# I The velocity of a moving frame of reference

#### RossBlenkinsop

also anyone who is aware of the basics of time dilation would never claim that the source of light was under thier nose as it is apparently impossible to tell if your frame is moving or not and therefore no reasonable minded person would conclude their frame was not moving or was ....at best they can conclude "maybe it is, maybe it isnt ...i really have no clue"

Now if it is moving then the light source is back there somewhere where my frame came from

further this is confirmed in the explanations given by the so called experts

In fact I think it is even confirmed by experiment where a very accurate "moving" clock apparently lost time ,,,,,despite that being apparently impossible as there is no such thing as a moving clock

#### Ibix

my question has still not been answered
It has been answered repeatedly in many different ways. You just aren't grasping it.
a point in space or in space time (you choose)
Your failure to distinguish between these two things is the basis of your issue here.

If you mean a point in space then this is a frame-dependent notion because "space" is a frame-dependent notion.

If you mean a point in spacetime (usually called an event, and it will help immensely if you use standard words) then it is not anywhere at all except at the time when the flash was emitted.
also anyone who is aware of the basics of time dilation would never claim that the source of light was under thier nose as it is apparently impossible to tell if your frame is moving or not and therefore no reasonable minded person would conclude their frame was not moving or was ....at best they can conclude "maybe it is, maybe it isnt ...i really have no clue"
Um. I'm not sure where to begin correcting this. The choice of a frame includes (among other things) the definition of "not moving" that is in use. That other people use other definitions doesn't invalidate your choice. And "the basics of time dilation" require a frame, so that implies a definition of not moving.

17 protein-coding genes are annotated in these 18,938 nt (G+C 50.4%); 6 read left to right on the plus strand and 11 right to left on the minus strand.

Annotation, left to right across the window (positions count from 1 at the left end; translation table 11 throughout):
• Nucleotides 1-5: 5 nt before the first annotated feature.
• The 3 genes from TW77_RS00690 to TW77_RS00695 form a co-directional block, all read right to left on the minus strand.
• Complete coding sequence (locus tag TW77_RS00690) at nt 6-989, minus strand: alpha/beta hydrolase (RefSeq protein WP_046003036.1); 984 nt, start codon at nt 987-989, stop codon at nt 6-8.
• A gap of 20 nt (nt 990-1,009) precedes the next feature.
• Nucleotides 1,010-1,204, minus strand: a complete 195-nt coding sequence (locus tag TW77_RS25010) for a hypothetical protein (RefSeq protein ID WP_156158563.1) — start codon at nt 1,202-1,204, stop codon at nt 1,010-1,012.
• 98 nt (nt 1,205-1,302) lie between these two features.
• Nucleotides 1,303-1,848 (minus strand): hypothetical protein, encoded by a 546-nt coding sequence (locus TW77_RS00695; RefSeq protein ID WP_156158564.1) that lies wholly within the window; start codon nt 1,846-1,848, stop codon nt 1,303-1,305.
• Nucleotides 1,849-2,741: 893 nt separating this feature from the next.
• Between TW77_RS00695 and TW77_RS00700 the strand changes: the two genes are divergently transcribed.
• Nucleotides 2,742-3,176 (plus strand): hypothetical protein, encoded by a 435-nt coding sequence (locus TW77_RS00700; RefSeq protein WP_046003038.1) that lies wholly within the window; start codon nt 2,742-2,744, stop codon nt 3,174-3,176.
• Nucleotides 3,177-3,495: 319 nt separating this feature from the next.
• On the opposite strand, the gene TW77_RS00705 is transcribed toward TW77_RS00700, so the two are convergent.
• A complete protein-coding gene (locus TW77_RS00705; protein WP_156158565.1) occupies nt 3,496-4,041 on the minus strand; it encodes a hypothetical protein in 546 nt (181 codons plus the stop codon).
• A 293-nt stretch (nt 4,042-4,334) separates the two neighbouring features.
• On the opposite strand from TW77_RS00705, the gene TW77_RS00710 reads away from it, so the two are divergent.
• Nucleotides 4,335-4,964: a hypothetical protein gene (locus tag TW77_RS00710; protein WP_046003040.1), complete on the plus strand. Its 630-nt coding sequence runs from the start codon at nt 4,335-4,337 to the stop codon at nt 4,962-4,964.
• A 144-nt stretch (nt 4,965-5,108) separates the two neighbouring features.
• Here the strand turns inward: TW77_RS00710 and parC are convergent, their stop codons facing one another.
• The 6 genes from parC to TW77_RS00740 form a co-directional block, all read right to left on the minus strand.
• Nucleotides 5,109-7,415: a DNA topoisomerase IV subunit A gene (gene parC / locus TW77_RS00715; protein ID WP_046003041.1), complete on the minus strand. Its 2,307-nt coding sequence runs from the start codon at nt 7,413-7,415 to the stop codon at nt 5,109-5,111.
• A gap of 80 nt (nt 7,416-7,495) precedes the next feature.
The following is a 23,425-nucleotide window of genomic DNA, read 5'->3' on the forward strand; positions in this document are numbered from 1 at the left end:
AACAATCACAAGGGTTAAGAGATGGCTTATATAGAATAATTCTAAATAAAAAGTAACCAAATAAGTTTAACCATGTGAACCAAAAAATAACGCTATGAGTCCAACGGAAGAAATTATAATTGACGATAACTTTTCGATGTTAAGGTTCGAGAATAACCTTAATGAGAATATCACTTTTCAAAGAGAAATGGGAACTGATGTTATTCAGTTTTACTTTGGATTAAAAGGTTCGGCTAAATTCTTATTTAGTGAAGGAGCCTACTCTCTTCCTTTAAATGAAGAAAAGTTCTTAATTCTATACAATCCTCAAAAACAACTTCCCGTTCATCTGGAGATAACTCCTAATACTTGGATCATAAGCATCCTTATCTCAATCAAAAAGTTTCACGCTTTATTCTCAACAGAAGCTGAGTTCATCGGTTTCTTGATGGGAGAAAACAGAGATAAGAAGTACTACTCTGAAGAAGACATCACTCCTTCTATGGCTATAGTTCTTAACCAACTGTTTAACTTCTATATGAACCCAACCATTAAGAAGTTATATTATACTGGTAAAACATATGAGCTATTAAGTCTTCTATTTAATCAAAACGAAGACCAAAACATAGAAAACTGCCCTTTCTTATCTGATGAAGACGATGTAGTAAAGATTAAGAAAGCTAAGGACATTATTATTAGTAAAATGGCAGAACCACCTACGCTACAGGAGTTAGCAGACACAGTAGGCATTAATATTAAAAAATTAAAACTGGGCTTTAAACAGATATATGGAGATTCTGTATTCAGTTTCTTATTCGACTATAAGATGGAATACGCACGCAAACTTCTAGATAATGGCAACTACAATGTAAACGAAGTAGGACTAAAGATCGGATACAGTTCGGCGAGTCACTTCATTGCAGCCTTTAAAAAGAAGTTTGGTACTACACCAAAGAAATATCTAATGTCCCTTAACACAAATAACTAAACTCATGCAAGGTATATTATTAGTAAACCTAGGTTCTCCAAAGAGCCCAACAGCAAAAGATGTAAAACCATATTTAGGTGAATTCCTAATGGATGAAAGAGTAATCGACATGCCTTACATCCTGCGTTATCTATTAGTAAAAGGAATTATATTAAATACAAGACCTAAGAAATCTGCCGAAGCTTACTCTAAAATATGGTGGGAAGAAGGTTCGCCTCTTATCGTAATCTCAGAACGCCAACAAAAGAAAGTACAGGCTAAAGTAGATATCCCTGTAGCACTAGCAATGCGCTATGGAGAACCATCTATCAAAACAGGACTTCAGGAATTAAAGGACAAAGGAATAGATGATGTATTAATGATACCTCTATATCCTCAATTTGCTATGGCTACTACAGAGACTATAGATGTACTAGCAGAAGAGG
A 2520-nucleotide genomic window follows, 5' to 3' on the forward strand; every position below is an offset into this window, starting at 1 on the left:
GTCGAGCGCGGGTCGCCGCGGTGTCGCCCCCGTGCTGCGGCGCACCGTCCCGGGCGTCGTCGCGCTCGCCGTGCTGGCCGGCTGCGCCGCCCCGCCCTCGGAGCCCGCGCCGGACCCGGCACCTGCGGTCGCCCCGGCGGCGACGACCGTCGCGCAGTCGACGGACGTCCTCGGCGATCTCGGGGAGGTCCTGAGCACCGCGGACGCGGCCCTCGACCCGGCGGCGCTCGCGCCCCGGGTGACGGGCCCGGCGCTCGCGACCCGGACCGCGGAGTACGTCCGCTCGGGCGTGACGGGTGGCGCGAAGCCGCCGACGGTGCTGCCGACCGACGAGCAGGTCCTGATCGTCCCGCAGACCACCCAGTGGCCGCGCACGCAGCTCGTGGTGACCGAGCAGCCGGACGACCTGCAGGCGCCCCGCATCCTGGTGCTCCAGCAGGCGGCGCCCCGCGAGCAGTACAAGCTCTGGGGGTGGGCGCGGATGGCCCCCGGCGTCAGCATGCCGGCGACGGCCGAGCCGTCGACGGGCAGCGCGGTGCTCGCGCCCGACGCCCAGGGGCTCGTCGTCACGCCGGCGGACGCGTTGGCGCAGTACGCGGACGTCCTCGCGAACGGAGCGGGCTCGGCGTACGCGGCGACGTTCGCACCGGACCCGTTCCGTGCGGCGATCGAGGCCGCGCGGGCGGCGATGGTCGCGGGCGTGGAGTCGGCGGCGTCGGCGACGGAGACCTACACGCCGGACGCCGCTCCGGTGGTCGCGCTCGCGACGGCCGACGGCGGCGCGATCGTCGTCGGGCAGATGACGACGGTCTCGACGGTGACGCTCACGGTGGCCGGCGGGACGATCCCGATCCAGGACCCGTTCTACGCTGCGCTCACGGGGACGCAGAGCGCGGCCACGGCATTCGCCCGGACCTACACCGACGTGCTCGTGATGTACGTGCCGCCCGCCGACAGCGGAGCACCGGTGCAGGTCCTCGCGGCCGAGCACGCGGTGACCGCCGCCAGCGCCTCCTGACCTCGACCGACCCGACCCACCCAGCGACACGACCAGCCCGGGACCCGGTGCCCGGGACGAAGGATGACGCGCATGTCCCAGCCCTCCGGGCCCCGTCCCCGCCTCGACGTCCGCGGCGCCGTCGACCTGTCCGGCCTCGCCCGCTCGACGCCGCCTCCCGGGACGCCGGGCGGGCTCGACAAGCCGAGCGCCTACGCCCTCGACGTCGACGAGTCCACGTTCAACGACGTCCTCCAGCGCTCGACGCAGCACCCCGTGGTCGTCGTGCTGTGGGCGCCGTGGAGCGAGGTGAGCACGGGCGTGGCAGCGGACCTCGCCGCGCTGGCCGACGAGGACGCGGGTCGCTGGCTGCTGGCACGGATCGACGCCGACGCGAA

I rather suspect you need an actual textbook - I recommend Taylor and Wheeler's Spacetime Physics.

#### weirdoguy

then according to all frames light will always trace back to a point in space or in space time (you choose) that does not move over time , over all time
There is no such point since movement is relative, even in Newtonian mechanics.

#### jbriggs444

Homework Helper
if the speed of light is invariant, then according to all frames light will always trace back to a point in space or in space time (you choose) that does not move over time , over all time
You still need to work on your terminology.

The light traces back to an event in space-time. Events in space-time are neither moving nor unmoving. The notion is simply irrelevant since an event has no duration.

If you try to walk over to the place where that event occurred, the place you walk to will depend on your standard of rest. It is not that the place moves. It is that the place is ambiguous until you specify what standard of rest you are using.

#### Nugatory

Mentor
also anyone who is aware of the basics of time dilation would never claim that the source of light was under thier nose as it is apparently impossible to tell if your frame is moving or not
Many posts back in this thread we cautioned you about using the phrase "a frame is moving" - it is easily misunderstood and you have misunderstood it here. A frame is a mathematical convention for assigning coordinates to points in space and events in spacetime, and mathematical conventions don't move.